Steve Hodgson Editor, COSPP

What do the Kimberley-Clark Corporation, the Californian city of San Diego, the US Air Force, the Encina Wastewater Authority, hair products manufacturer Zotos International and the City of Ann Arbor in Michigan have in common? They are all located in the US, yes. But what these public and private sector organizations also share is their use of very significant amounts of electrical power generated from on-site renewable sources. That’s not bought-in green electricity generated in remote large-scale facilities and transmitted to site over the power grid; but power generated and used at the point of use.

Between them, the organizations make use of local biomass and biogas resources, small-scale hydro-electric and solar photovoltaic technology, and local wind turbines which feed their output directly to the host organization. The wastewater authority generates nearly two-thirds of its total electricity use from on-site renewables (wastewater treatment plants have a fine supply of renewable fuel, of course) but the hair products manufacturer also manages to source some 60% of its power needs from on-site wind turbines.

Do these organizations know something that the rest of us don’t? That on-site renewables can already play a large role in supplying power to a wide range of organization types? The data is from the US Environmental Protection Agency’s Green Power Partnership – see also the news story on page 9.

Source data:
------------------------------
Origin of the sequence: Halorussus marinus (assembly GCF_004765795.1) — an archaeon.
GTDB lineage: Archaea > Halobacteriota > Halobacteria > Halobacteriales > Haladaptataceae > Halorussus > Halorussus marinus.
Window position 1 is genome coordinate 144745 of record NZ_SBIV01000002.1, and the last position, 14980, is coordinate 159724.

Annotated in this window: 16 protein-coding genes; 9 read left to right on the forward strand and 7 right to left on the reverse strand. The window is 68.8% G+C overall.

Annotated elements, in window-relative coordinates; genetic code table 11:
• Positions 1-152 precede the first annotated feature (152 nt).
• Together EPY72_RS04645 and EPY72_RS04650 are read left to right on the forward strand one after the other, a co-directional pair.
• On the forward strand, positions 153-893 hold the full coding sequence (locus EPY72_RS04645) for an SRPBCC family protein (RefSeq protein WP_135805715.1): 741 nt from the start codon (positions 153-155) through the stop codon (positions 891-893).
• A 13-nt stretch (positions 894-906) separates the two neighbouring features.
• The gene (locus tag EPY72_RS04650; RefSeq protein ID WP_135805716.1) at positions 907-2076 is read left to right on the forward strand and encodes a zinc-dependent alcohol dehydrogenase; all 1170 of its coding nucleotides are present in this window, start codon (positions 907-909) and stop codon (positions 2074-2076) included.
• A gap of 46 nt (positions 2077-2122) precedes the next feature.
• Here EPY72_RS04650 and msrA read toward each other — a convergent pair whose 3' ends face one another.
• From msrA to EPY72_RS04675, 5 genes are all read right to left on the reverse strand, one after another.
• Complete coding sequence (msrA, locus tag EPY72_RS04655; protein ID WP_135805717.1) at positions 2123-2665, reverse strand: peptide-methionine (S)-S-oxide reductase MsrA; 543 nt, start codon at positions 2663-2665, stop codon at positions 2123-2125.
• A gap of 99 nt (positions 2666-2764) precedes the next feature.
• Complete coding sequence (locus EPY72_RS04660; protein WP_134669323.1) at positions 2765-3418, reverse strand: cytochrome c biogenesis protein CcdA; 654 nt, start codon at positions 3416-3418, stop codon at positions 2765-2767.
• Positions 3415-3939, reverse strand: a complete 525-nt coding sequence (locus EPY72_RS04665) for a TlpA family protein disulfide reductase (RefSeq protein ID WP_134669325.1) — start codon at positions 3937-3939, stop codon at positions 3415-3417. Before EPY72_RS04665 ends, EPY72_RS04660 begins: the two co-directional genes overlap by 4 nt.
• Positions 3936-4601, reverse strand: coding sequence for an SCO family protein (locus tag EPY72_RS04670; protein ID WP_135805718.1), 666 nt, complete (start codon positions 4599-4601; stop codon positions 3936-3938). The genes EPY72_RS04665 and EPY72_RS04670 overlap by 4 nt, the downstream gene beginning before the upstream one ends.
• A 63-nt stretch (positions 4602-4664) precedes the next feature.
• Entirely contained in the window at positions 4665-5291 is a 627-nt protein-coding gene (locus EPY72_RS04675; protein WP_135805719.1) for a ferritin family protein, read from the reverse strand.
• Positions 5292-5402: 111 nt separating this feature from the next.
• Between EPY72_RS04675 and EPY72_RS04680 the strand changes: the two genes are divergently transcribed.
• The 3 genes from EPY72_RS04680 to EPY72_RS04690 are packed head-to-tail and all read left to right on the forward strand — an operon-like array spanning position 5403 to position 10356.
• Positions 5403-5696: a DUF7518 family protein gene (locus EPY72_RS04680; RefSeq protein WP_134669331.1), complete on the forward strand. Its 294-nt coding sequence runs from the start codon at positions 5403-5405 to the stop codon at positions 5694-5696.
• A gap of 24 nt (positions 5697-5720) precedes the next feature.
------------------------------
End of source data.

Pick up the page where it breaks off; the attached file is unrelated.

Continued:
CHP/cogeneration is always local, of course, due to constraints on transporting heat any distance. That’s how the efficiency advantage of CHP is released. But, as these examples show, on-site renewables have their place too. And, where biomass and biogas fuels are used in CHP mode, the advantages of renewable resources and high efficiency are combined.

This issue of COSPP includes a feature article on another US wastewater treatment plant, this one in Oregon, that has added solar PV, on-site wind and small-scale hydro power to the more obvious (and highly successful) biogas-powered CHP plant that has operated since 2005 – see page 33. Two more features illustrate how mainstream biomass has become to the CHP/cogeneration sector. The article on page 15 from Metso is about automation at cogeneration plants in Europe, but the examples quoted there are both fuelled by local biomass – a mixture of peat, unusually, and wood fuels. Meanwhile, the US Department of Energy’s Northwest Clean Energy Application Center is busy promoting CHP in north-western US states. Example installations that burn landfill gas, wood waste and biomass by-products of paper manufacturing are described in a feature starting on page 21. I hope to feature the excellent work of some of the other US Clean Energy Application Centers in future issues of the magazine.

Other articles cover the latest developments from one manufacturer, Siemens, in gas turbine design; municipal initiatives around the world for repowering communities, local generation included; and why efforts by the European Union to improve energy efficiency could and should be redoubled by switching some emphasis onto the efficiency of power generation.

Steve Hodgson Editor, COSPP

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